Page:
Unlike the original, where the focus is primarily the jewel at the top of the volcano, Curse of Vul-Kar adds a whole bunch more things for you to grab. First off are the treasures, scattered all across the island, in three different colors. Getting more of the same color multiplies your points, so you'll quickly be trying to optimize your path to get all of one set. They're randomly placed, so that may work for you, or you may find it pointless. Who knows!

The Heart of Vul-Kar is a whopping 7 points, but if anyone walks past your spot, they steal it. This means you're a bit of a path target with it. The heart is conspicuously placed near the start, except between two bridges, which stop you flat if you walk on them. Meaning what seems like one turn ends up three. And those bridges? Well, they're easy shots for fireballs running beneath them to send you to a waterslide of doom. Doooooom.

If you're the lucky one to be the first off the island, you get a penny! Okay, so this penny makes you even more lucky, as it's 6 points (not to mention you're likely banking from being first off as well). I will note the penny looks like one of those flattened pennies you get from those vending machines at the shady side of a run-down theme park. So I'm a bit skeptical of its long-term luck value. But hey, 6 points!

So many photogenic opportunities!

And snapshots. Let's talk about snapshots. These babies are photos of your lovely guideless journey across the serene peace of the island...ok, not really. They're a pain to get, and spread across the entire board. You want three - one of each color. Each is worth five alone, but getting all three means you can control the endgame, which is huge in this game as it lets you dictate everyone else's plan. Getting these guys is hard though, as there's limited numbers of each color (2 unique spots per color), and they're in really annoying places to get to. You'll likely have to do some lucky cave-hopping to get them, and that will pretty much be your only strategy, as it's kind of game-consuming due to the movement required to get them. But, if you do, it can easily turn the final score your way.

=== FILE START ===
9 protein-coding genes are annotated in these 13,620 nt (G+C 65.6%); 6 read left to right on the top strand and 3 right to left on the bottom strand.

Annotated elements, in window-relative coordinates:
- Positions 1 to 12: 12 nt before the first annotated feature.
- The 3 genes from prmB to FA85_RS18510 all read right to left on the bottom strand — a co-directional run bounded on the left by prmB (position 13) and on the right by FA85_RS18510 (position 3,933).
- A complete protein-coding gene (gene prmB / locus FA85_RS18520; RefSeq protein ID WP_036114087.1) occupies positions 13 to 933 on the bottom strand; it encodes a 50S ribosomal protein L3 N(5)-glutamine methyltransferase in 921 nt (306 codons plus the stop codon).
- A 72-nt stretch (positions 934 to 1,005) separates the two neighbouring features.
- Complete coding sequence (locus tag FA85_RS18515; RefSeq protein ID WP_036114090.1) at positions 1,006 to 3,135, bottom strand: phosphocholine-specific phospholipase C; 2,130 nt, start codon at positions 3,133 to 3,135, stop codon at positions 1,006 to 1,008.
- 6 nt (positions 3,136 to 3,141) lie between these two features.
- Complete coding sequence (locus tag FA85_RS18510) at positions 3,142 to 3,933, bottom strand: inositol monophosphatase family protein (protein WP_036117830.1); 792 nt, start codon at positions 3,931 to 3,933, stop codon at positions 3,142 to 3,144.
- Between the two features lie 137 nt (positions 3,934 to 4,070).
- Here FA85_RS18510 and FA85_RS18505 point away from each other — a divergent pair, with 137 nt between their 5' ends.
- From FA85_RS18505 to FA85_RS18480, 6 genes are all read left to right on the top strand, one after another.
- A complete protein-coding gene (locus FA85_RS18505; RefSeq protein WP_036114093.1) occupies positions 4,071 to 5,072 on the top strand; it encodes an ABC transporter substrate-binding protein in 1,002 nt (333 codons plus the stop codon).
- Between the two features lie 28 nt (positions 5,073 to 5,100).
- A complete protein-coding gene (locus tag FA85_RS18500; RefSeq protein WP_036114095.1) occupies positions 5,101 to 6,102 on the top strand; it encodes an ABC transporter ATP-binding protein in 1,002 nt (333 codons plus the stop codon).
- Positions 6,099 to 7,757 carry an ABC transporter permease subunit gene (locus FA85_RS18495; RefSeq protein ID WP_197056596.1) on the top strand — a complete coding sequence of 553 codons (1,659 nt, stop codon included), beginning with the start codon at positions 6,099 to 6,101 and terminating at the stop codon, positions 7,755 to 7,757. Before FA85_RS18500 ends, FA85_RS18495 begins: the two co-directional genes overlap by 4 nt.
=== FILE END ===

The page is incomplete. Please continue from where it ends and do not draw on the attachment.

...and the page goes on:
Added in expansions are honeypots, which give you a nice 6 points and a bee sting. This brings me to one of my criticisms of the game - the honeypots are just way too good for their penalty. Half a move? Not a big deal. Grabbing two of them in one turn to get you 12 points? Really big deal. These can really throw a game, so there's almost no incentive to not go for them. The BGG community has some good ideas on how to house-rule a fix for these guys, and if you pick up the expansion, I recommend trying some of their ideas instead.

There's also the golden idol, which sits on the lower western half of the board, way out of the way, but nets a solid 7 points. Downside? If someone hits you with a fireball, it is the first treasure they steal, period. Target-on-back achieved.


So how does this huge basket of craziness play? Well, that really depends on your expectations entering the game. Are you looking for your next deep strategy game with tons of nuance, infinite replayability, and cardplay that will keep you up at night wondering if you had planned the prior 13 turns wrong?

Fireball Island is not that game for you.

Don't get me wrong, Fireball Island is a great game, you just have to approach it for what it is - a game for kids or those who enjoy light, ridiculous, fun games. There's high RNG in this game, and there's not really a win-every-time strategy (though I'd argue that a straight shot for the golden idol, cave to get the snapshots, and pickup some honeypots will get you really good chances). The game's play also feels just a bit shallow, with no "aha!" moments or clever hooks, and you're not going to be playing this over and over to learn its nuances.

But, if you have the right crowd, or are in the market for a fun family game, Fireball Island will deliver. The gimmick of flicking fireballs at opponents just doesn't get old, and the randomness of the dexerity element keeps you laughing. Our table had a blast as we took it for what it is, and thoroughly enjoyed shouting "snaaaakes" when a million of them fall off the board.

Want a silly, fun one to pull out on those nights you don't have the bandwidth for a deep game? Get Fireball Island. Just beware the bees.



Nothing like flicking a fireball at your opponents
Rollicking fun for all ages
More depth than the original
Fun expansions add a lot


Lots of randomness can make for a swingy game
A bit expensive for what it is
There are better dexterity games on the market